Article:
If you’ve been arrested on criminal charges, you may want to learn more about Texas pretrial diversion, sometimes called pretrial intervention.
Here at Blizzard and Zimmerman Attorneys, this has been a successful option for a number of our clients facing criminal charges.
In short, this program is a way that you may avoid a conviction and have the charges dismissed once you meet certain conditions.
You should discuss your situation with a criminal defense lawyer, but some background information might be helpful.
PRETRIAL DIVERSION – HOW DOES THIS WORK?
The Texas criminal justice system offers pretrial diversion as a way for certain offenders to avoid prosecution, so long as they meet eligibility rules and comply with conditions set by the District Attorney’s office. It’s a voluntary program, with pros and cons you need to know before you opt in.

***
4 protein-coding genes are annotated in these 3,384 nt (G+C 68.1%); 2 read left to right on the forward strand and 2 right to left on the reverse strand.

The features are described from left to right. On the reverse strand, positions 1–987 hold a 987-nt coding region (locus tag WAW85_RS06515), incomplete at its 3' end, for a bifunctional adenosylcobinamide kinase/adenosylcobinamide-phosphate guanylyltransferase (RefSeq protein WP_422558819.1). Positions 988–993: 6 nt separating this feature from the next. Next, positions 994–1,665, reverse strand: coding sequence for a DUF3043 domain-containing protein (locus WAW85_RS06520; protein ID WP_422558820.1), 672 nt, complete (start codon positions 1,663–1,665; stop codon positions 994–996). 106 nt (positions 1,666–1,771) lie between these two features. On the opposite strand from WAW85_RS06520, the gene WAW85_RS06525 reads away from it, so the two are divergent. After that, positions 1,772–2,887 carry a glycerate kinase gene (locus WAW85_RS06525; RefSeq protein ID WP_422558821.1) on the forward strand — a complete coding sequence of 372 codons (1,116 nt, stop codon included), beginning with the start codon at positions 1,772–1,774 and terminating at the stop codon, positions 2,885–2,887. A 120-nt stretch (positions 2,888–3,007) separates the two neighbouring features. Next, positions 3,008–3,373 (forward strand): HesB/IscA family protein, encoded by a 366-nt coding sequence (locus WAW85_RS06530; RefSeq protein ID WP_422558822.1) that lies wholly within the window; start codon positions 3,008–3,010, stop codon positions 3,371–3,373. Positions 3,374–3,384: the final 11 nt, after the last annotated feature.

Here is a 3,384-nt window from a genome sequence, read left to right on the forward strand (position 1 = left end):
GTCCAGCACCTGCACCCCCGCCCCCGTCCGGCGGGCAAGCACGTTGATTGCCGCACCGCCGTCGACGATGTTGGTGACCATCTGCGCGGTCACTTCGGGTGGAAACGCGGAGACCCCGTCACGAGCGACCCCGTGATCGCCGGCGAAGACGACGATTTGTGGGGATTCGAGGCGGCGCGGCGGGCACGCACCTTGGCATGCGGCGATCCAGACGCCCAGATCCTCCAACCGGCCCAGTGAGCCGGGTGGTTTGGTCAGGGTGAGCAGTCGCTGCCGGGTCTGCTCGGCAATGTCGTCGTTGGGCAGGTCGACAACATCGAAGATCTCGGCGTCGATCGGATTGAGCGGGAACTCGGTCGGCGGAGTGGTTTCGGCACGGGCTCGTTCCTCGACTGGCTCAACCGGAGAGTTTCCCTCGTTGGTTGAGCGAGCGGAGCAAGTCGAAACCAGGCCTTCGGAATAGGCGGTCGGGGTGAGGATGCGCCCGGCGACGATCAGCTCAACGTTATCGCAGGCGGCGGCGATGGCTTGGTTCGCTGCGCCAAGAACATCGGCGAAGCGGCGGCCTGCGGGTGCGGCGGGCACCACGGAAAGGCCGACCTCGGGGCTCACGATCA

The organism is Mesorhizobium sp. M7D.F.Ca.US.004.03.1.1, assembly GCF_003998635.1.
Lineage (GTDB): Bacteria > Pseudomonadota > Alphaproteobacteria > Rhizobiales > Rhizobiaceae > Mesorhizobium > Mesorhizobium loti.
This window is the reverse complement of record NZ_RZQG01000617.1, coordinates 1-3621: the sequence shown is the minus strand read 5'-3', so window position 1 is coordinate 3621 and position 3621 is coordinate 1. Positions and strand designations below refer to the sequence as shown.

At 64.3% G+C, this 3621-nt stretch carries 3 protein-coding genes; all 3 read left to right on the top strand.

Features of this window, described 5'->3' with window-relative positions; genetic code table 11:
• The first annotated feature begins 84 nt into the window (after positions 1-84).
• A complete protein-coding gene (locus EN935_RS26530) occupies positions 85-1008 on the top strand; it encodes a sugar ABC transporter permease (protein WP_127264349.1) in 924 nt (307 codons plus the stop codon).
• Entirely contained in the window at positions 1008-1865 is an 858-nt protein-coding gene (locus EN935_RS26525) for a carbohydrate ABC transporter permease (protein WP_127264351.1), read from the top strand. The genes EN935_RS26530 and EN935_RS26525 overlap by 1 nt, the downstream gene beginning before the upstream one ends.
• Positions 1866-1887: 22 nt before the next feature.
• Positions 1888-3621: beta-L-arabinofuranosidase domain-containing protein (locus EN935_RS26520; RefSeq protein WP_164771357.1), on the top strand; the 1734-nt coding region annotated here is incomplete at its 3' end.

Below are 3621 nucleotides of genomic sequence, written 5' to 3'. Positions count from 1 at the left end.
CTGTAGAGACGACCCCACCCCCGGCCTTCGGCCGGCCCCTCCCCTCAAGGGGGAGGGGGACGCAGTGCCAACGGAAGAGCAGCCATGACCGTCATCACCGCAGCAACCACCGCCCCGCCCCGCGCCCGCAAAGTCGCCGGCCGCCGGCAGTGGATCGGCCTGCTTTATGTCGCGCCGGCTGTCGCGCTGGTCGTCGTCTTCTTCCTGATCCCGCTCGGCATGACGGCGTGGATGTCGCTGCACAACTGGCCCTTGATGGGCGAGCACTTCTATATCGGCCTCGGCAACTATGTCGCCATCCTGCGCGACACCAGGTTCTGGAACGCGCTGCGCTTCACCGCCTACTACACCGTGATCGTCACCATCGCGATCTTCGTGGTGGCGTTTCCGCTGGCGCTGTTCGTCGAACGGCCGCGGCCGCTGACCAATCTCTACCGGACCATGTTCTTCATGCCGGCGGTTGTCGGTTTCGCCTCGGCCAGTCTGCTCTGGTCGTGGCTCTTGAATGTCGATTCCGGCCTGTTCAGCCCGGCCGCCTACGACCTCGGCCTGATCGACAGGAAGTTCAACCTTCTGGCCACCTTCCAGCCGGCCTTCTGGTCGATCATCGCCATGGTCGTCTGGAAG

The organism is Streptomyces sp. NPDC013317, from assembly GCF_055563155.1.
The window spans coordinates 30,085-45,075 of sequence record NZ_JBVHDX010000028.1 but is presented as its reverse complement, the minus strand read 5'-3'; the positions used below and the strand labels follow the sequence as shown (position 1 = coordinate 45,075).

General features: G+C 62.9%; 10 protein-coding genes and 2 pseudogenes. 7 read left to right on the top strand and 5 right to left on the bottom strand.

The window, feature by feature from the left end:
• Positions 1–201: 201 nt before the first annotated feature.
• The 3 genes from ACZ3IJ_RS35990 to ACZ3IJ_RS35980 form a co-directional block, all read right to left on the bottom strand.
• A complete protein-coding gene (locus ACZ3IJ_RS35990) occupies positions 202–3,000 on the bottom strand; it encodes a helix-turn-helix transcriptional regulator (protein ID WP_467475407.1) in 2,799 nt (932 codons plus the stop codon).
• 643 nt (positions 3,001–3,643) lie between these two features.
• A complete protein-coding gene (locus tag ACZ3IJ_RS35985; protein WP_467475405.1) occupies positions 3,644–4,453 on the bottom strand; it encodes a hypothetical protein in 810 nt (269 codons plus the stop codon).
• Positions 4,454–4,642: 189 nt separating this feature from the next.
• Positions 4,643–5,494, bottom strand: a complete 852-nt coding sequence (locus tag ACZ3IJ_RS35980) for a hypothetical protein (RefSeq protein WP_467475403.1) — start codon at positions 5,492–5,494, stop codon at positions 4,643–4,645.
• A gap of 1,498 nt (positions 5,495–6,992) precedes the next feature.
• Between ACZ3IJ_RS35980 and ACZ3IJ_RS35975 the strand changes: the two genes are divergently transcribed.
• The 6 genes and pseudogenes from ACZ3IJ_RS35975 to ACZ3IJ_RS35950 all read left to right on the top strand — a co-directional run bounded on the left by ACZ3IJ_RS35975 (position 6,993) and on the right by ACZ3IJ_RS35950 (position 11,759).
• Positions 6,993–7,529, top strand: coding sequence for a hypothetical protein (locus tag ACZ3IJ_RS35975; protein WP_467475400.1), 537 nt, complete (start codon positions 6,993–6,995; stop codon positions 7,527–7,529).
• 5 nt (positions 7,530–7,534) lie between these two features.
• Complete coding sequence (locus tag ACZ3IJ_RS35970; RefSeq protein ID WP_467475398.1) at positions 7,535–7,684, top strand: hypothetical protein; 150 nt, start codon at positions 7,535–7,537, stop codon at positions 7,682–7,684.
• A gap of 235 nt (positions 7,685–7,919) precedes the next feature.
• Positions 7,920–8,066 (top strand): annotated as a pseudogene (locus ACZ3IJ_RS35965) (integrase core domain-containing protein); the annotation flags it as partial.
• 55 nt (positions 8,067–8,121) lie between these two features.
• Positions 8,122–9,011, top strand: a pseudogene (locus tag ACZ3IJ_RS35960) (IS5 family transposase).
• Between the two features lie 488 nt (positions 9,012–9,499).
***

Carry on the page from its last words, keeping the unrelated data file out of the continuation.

- The charges against you are put on HOLD, then they’re dropped once you complete the terms of your pretrial diversion.
- You avoid probation, jail, and a conviction so you can continue work and regular activities.
- You waive your right to self-incrimination and admit to the offense as part of the arrangement.
- If you violate the terms of your pretrial diversion, the prosecutor can resume in pursuing the case against you.
Find out more about Pretrial Diversion here.